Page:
Daiquris & Margaritas

  • Photo by MG Studios, Las Vegas
    Amante Picante Photo by MG Studios, Las Vegas
  • Photo by MG Studios, Las Vegas
    Sandia Mexicana Photo by MG Studios, Las Vegas
  • Photo by MG Studios, Las Vegas
    The Scarlet Daiquiri Photo by MG Studios, Las Vegas
  • Photo by MG Studios, Las Vegas
  • Photo by MG Studios, Las Vegas
  • Photo by MG Studios, Las Vegas

Although the daiquiri and the margarita share lime as a main ingredient, their histories are extremely different. The daiquiri originated around 1898 in Cuba, taking its name from a city in the Oriente province. American engineer Jennings Cox and a Cuban engineer named Pagliuchi are credited with creating the combination of lime, rum, and sugar, a mixture that tickled the fancy of Admiral Lucius Johnson, who took the idea to the Army and Navy Club in Washington, D.C., where it remains on the menu.

The derivation of the margarita, however, is disputed. One story attributes the fusion of tequila, Cointreau, and lime juice to a Dallas socialite named Margarita Sames, who blended the ingredients at a party in Acapulco in 1948. Another story says the drink first appeared in 1938 in Rosarito Beach, Mexico, when a bartender poured tequila, lemon, and triple sec over ice for a woman named Margarita.

Despite the margarita’s uncertain provenance, both the margarita and the daiquiri benefit from one popular modern twist: using agave nectar instead of sugar or simple syrup. Agave is sweeter than sugar and has a lower glycemic index.

"I substitute sugar with agave nectar all around," Rosario says. "It doesn’t give you that jolt, that sugar rush."

SANDIA MEXICANA
By Bridget Albert
11/2 oz. 100% agave unaged tequila
1 oz. Marie Brizard watermelon liqueur
1 oz. fresh lime juice
3/4 oz. agave nectar
3 1-inch cubes fresh watermelon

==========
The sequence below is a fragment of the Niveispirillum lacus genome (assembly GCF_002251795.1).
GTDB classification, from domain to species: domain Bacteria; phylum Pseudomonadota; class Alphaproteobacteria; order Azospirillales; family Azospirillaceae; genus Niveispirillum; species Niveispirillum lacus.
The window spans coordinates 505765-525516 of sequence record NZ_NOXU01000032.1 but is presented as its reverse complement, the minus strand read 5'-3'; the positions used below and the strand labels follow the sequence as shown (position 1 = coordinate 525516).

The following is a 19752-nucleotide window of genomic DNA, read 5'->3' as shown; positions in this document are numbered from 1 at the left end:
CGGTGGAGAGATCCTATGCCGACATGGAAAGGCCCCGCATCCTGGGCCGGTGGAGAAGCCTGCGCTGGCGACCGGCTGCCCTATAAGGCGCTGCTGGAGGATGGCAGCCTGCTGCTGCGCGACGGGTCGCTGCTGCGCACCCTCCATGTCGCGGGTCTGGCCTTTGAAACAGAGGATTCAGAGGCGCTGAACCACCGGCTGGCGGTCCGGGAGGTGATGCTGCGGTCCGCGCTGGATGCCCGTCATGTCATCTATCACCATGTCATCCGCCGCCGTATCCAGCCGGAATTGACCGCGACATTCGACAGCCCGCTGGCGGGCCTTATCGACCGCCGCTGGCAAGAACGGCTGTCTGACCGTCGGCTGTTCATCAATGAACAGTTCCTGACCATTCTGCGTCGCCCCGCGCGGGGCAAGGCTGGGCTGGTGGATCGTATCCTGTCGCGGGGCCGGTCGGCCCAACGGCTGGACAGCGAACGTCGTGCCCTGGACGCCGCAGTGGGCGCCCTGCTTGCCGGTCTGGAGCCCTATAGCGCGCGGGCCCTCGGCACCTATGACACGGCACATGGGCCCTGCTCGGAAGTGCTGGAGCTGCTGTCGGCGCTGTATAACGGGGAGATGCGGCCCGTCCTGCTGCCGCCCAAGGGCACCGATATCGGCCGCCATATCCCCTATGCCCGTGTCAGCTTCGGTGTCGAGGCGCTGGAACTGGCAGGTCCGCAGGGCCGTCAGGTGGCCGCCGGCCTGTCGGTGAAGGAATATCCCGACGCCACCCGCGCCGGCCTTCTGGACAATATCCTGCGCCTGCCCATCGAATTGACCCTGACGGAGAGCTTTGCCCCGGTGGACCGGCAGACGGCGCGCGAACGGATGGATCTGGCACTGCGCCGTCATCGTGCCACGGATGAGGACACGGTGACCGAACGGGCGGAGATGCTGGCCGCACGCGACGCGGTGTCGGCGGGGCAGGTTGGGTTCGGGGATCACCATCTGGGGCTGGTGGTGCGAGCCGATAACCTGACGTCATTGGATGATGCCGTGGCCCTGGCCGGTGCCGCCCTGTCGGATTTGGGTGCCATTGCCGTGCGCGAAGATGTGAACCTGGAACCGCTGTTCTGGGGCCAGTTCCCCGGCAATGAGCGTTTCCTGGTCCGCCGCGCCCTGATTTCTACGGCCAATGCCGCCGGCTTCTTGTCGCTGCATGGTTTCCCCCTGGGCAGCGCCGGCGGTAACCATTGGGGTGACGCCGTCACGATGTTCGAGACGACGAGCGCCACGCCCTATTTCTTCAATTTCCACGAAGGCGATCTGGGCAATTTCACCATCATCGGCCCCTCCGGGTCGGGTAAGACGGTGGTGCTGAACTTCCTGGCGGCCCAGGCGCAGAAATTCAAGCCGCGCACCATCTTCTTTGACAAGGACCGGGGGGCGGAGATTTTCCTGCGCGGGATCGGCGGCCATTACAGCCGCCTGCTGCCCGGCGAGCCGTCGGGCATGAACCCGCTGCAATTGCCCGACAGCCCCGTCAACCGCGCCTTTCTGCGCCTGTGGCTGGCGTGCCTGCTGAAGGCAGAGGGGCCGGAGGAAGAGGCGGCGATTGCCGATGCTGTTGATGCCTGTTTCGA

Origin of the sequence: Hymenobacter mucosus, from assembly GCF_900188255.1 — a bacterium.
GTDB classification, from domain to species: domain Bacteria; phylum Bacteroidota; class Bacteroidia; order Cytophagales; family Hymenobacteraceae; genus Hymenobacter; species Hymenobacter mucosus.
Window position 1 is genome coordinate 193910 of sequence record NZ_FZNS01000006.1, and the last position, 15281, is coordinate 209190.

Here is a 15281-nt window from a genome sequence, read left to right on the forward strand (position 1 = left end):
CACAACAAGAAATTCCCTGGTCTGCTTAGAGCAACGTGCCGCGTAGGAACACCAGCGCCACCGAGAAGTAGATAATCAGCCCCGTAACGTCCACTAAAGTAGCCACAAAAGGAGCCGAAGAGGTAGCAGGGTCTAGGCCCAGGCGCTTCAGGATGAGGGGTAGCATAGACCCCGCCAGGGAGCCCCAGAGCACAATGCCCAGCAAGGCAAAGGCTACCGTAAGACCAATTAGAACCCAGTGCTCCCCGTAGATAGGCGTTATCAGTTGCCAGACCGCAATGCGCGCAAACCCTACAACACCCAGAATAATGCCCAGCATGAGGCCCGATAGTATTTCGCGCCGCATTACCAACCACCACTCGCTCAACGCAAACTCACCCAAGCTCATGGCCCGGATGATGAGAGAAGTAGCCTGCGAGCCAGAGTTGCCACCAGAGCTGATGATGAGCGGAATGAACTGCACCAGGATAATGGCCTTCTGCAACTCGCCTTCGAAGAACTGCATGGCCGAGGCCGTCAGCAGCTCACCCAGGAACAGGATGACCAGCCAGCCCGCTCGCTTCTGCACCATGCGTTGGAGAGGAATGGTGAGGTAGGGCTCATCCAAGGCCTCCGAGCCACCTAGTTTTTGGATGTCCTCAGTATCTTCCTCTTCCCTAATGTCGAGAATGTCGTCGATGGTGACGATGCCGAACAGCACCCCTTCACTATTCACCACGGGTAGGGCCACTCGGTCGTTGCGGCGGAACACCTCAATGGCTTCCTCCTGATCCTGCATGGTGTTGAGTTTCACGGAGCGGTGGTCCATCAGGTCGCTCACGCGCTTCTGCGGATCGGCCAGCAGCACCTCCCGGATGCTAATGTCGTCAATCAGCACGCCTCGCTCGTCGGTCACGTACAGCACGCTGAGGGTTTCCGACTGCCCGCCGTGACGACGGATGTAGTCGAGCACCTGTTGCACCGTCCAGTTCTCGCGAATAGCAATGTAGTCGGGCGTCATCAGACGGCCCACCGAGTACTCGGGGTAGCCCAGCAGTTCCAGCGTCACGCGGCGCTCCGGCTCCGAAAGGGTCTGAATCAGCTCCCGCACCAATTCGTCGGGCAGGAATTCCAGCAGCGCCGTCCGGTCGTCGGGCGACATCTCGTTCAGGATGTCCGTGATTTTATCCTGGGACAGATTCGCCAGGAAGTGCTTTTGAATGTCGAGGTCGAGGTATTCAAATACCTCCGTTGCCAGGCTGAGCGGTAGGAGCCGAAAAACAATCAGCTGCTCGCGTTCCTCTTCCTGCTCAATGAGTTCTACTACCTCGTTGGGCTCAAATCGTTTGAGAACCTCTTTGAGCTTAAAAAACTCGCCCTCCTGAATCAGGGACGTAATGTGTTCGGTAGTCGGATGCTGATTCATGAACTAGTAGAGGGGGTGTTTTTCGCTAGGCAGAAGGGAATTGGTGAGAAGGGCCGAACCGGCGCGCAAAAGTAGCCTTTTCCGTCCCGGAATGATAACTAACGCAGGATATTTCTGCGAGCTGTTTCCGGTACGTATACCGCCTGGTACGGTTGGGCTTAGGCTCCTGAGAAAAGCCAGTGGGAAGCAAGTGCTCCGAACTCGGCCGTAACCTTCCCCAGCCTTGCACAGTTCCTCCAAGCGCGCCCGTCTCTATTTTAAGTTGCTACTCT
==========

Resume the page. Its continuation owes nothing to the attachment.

Briskly muddle watermelon, lime juice, and agave nectar in a shaker. Add liquors and ice. Shake well and pour (do not strain) into a tumbler glass. Garnish with citrus wheels and fresh watermelon.

AMANTE PICANTE (Spicy Lover)
By Francesco Lafranconi
2 oz. 100% agave unaged tequila
1 oz. fresh lime juice
3/4 oz. agave nectar
31/4-inch-thick cucumber slices
3 sprigs of cilantro
2 to 3 dashes Tabasco green jalapeño pepper sauce

Muddle cucumber, cilantro, Tabasco, lime juice, and agave nectar in a shaker. Add tequila and ice. Shake vigorously and double-strain into a chilled cocktail glass. Garnish with cucumber.

THE SCARLET DAIQUIRI
By David Nepove
11/2 oz. rum
3/4 oz. Aperol aperitivo liqueur
1 oz. fresh lime juice
3/4 oz. gomme syrup*

Shake all ingredients with ice and strain into a cocktail glass. Garnish with an orange twist. (*To make gomme syrup, bring 2 cups superfine sugar and 1 cup water to a boil. Cool completely and store at room temperature in an airtight glass container.)

RECOMMENDED SPIRITS:
Patrón Silver Tequila
Milagro Select Barrel Reserve Silver Tequila 10 Cane Rum
Mount Gay Rum 1703 Old Cask Selection

This young-drinking Perbacco shows Barolo’s softer side…
Proceeds from the sampling of five rare Japanese whiskeys will go to relief efforts in Nepal…
Photo by Mark French
Hanyu Ichiro’s Card Series is a full deck of single malts from a famous but shuttered distillery…
Photo by Randall Cordero
This delectable pinot from Central California has a touch of sweetness and an acidic finish…
The world’s longest-serving malt master has masterfully combined some of the Balvenie’s top stocks…
A blend of 26-year-old Scotch whisky from two bygone distilleries keeps their legacy alive…
Photo by Randall Cordero
Fifth-generation winemaker Joseph Wagner crafts a Burgundian beauty from three California counties…
Fight through the bourbon shortage with these overproof whiskeys…
Even though the spirit contains tequilas up to 49 months old, it is completely translucent…
The whiskey was aged for 17 years in three different environments…